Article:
In Cannabis Edibles and the FDA, I discussed the basics of FDA regulation of cannabis edibles. On November 1, 2017, the FDA provided further specific examples of prohibited health claims made for cannabis products, in this case, cannabidiol (CBD):
The FDA has grown increasingly concerned at the proliferation of products claiming to treat or cure serious diseases like cancer. In this case, the illegally sold products allegedly contain cannabidiol (CBD), a component of the marijuana plant that is not FDA approved in any drug product for any indication.
FDA Commissioner Scott Gottlieb followed up:
Substances that contain components of marijuana will be treated like any other products that make unproven claims to shrink cancer tumors. We don’t let companies market products that deliberately prey on sick people with baseless claims that their substance can shrink or cure cancer and we’re not going to look the other way on enforcing these principles when it comes to marijuana-containing products.
The FDA issued warning letters, usually its first step in enforcement proceedings, to four companies. The prohibited health claims made by these companies included:
- “Combats tumor and cancer cells;”
- “CBD makes cancer cells commit ‘suicide’ without killing other cells;”
- “CBD … [has] anti-proliferative properties that inhibit cell division and growth in certain types of cancer, not allowing the tumor to grow;” and
- “Non-psychoactive cannabinoids like CBD (cannabidiol) may be effective in treating tumors from cancer – including breast cancer.”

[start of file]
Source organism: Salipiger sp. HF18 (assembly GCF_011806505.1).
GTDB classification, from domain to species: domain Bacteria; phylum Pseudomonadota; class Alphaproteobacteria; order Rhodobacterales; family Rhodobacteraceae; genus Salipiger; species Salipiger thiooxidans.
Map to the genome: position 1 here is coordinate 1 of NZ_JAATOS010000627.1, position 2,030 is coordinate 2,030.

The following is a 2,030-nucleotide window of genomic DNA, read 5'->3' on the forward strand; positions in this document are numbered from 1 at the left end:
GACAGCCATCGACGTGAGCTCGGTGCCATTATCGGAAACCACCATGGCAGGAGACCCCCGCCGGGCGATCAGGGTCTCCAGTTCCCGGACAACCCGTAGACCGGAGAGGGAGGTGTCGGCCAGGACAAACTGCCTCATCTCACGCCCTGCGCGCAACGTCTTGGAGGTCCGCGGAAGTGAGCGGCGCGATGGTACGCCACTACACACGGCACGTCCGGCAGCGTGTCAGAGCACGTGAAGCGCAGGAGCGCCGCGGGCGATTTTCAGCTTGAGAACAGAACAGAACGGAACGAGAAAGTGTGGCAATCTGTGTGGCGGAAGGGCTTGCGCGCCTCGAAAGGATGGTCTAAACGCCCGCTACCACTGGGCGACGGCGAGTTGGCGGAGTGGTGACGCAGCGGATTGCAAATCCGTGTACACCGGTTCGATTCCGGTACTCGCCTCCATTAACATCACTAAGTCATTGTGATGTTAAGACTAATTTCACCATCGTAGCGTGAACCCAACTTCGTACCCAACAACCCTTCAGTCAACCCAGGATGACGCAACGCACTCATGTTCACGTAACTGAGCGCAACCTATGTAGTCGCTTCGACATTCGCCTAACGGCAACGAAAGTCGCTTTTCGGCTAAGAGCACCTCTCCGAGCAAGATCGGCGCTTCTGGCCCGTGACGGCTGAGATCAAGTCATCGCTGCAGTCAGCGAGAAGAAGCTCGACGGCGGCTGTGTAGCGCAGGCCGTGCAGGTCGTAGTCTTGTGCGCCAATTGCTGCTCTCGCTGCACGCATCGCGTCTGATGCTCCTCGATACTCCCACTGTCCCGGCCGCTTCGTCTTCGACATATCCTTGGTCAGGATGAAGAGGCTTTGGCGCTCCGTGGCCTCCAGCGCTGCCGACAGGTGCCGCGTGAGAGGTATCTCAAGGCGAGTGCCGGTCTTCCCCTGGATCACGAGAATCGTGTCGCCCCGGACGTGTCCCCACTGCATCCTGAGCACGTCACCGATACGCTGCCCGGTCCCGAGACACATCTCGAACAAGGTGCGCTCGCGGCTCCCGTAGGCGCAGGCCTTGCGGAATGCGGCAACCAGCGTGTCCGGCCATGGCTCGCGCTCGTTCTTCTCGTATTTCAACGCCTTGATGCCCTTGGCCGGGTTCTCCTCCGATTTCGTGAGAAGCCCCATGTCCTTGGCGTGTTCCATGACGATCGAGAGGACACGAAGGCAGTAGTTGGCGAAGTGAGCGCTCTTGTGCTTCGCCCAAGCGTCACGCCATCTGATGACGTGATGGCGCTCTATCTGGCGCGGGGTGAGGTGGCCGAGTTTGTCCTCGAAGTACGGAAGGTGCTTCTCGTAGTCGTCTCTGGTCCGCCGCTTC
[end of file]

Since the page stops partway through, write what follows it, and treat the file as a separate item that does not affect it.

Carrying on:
Recall from our earlier post that the FDA will treat products as drugs if their own labeling suggests they are “intended for use in the diagnosis, cure, mitigation, treatment, or prevention of disease.” Phrases like “combats tumor cells” and “[has] anti-proliferative properties that inhibit cell division and growth in certain types of cancer” clearly suggest that the CDB product can cure, mitigate, treat or prevent cancer, and is thus a drug.
As shown by the last bullet point, it doesn’t matter if you say “may treat” cancer, instead of “treats cancer.” Any suggestion that a product might have a role in treating or diagnosing disease, or that it is intended to affect the structure or any function of the human body of humans or other animals, is a health claim that subjects the product to drug regulations (unless it falls within the narrow confines of the Dietary Supplement Health & Education Act.)
Most importantly, the FDA press release says – again – that “unlike drugs approved by the FDA, the manufacture of these products has not been subject to FDA review as part of the drug approval process….” Only the FDA can determine whether a drug can be labelled as safe and effective for a particular disease. Preventing health claims based on anecdotal evidence has been one of the FDA’s core functions since 1906.
This isn’t the first time the 800-pound gorilla has visited CBD makers. FDA issued warning letters based on similar CBD health claims in February 2015 and again in February 2016. If you want to keep this monkey off your back, don’t make health claims.
For related posts about the FDA, CBDs and health claims, check the: